Equation (poem)

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"Equation" is one of the popular[1] poems of Tapan Kumar Pradhan, the Indian writer and poet, and it won Kendriya Sahitya Akademi's Indian Literature Golden Jubilee Award for Poetry in 2007. The poem received critical acclaim following its publication in the journal Indian Literature in December 2007.[2] The theme of the poem is poetic justice or the law of retribution, by which an exploiter or oppressor ultimately is paid back in the same coin.[3]

Origin of the poem[edit]

The setting of the poem is the drought affected areas of Kalahandi district in Orissa, India, now known as Nuapada, where the poet spent a couple of years in early childhood and adulthood. The poem was first written by him in his mother tongue Oriya in 2001. It was originally titled Hisaaba, and was subsequently translated by the poet himself into English. The translated poem was submitted to the Sahitya Akademi as entry for the Indian Literature Golden Jubilee Literary Competition 1957-2002. In the words of the poet, the single event that prompted him to write the poem was "a news-item published in the daily Samaja in 1992 which described the story of a poor tribal woman who was compelled to sell off her six-months old child for a paltry sum of forty rupees in the face of starvation...". The English translation is an abridged version of the much longer original Oriya poem.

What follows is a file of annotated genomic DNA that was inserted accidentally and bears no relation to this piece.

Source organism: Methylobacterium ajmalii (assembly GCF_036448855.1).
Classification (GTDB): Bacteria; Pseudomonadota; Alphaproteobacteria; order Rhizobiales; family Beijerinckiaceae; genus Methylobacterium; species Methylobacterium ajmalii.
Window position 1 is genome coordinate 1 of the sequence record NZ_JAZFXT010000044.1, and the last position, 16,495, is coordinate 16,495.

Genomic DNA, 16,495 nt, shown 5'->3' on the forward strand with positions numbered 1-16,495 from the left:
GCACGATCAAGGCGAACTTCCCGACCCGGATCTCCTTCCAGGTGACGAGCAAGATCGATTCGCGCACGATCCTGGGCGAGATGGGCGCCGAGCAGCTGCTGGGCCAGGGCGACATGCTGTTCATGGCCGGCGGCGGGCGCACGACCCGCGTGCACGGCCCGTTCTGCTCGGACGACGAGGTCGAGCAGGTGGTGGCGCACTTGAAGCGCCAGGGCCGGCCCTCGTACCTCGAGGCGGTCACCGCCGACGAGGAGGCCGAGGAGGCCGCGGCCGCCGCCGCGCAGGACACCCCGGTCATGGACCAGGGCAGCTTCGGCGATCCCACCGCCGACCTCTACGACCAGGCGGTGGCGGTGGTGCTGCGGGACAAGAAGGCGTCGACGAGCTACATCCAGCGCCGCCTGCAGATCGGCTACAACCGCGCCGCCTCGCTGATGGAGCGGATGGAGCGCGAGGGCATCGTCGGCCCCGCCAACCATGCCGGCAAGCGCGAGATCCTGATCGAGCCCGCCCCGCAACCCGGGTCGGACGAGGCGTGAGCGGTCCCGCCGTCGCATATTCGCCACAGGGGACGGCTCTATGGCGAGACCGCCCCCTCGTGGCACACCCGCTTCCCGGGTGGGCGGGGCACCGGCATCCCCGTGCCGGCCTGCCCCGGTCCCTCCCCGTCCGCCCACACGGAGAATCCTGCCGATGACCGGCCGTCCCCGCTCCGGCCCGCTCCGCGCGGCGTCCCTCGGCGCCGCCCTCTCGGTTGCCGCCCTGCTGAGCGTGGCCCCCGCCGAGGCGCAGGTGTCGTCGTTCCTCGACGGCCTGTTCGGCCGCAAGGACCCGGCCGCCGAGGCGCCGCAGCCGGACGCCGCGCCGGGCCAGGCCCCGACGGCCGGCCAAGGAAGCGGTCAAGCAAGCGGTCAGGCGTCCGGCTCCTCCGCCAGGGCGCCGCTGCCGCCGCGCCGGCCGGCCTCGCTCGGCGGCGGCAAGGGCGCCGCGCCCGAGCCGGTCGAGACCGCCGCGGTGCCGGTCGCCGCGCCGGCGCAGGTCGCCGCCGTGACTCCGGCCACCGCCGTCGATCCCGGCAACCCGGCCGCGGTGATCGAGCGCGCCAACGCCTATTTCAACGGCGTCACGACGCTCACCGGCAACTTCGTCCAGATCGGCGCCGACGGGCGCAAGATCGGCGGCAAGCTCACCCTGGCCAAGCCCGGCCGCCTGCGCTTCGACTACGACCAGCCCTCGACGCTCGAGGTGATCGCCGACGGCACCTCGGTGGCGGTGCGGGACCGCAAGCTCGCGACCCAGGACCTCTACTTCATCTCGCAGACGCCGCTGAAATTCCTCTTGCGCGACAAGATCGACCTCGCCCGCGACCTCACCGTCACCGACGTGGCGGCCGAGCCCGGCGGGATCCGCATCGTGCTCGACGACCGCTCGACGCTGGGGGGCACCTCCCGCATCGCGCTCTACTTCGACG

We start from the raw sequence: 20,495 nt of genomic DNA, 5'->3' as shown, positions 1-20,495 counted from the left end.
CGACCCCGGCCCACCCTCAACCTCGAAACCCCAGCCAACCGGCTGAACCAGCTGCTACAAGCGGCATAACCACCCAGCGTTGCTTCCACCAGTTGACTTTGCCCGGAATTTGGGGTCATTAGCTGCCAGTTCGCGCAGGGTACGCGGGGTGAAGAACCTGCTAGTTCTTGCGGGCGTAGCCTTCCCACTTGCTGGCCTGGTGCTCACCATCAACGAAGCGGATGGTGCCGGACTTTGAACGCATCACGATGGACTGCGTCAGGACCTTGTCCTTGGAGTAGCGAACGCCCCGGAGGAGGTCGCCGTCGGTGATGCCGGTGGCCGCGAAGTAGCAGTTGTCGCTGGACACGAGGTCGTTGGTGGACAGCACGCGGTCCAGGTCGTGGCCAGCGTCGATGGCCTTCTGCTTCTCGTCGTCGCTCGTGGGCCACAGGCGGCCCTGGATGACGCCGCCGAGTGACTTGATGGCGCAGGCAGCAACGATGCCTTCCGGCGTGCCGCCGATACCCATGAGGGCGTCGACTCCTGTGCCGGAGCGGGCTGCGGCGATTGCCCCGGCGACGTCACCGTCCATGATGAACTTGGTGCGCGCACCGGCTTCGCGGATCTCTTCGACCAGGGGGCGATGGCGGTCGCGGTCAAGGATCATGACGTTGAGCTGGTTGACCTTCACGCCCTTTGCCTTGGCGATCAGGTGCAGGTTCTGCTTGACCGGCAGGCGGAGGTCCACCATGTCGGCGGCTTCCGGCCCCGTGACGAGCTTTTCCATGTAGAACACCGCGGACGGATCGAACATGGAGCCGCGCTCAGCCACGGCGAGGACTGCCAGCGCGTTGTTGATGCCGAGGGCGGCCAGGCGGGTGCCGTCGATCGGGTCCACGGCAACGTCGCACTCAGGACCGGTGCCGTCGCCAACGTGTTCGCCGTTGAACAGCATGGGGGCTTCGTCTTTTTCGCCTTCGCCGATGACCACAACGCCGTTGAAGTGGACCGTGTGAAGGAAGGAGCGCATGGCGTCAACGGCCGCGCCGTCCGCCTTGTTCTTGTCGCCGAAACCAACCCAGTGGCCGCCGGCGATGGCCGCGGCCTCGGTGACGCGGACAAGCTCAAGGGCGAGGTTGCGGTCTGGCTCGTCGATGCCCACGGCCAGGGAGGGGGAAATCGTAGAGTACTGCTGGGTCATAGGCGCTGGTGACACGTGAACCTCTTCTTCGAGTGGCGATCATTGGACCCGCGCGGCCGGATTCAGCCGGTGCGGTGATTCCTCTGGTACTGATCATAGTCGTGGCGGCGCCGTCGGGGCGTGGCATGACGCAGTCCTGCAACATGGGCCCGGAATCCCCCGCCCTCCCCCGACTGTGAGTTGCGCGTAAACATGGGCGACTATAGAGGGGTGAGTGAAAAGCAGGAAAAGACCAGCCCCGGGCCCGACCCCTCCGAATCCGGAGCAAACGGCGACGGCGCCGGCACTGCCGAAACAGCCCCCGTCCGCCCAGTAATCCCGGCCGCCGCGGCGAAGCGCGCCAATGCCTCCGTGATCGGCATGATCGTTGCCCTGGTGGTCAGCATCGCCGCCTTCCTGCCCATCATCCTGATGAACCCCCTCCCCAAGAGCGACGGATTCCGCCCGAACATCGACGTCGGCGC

Allusion and symbolism[edit]

The poem is allegorical in nature and is written in the story-building or narrative style with stark symbols and allusion, which is typical of Pradhan's poetry. The poem is in three parts (From Blood to Tears, From Tears to Blood, and Tears in Blood). The first part describes scenes of poverty, starvation and sexual-economic exploitation of poor illiterate people in Kalahandi symbolically through the story of a woman who sold her only child for forty rupees, and that of a man whose wife went to a far-off place to work, never to return. The second part describes the turning of fortunes for Kalahandi. With the advent of international NGOs, government subsidy and media coverage, Kalahandi now learns how to convert its tears to blood, and sell the blood for money (chops off flesh from its own thighs...). The third part shows how Kalahandi is now ready to take revenge. The exploiter has now to pay the price. He now finds that the blood he sucked is actually full of tears (retaliation in the form of misery and virus). The poem has many hidden layers of meaning, offering food for thought to the discerning reader.

Comments and criticism[edit]

The renowned Oriya short story writer Bhupen Mahapatra has commented that Equation along with the poet's other poem Kalahandi are peerless in their genre in modern Oriya Literature. However the critic Ramakrishna Mohanty opines that the poem suffers from many structural defects, notably the sudden loss of meter, tempo and focus in the last section after the rather brilliant opening in the first two parts. Many critics feel that Equation is the most moving piece in Pradhan's poem collection "Kalahandi", especially the first part "Blood to Tears".[4]

Notes[edit]

  1. ^ "Popular Indian Poems". 
  2. ^ Indian Literature, Sahitya Akademi's Bi-monthly Journal, Volume LI, No. 6, page-47. New Delhi ISSN 0019-5804.
  3. ^ "News item on Equation Poem". 
  4. ^ "Contemporary Odia Poetry" (PDF). by Ashutosh Parida (page-7), Contemporary Odia Literature

See also[edit]

External links[edit]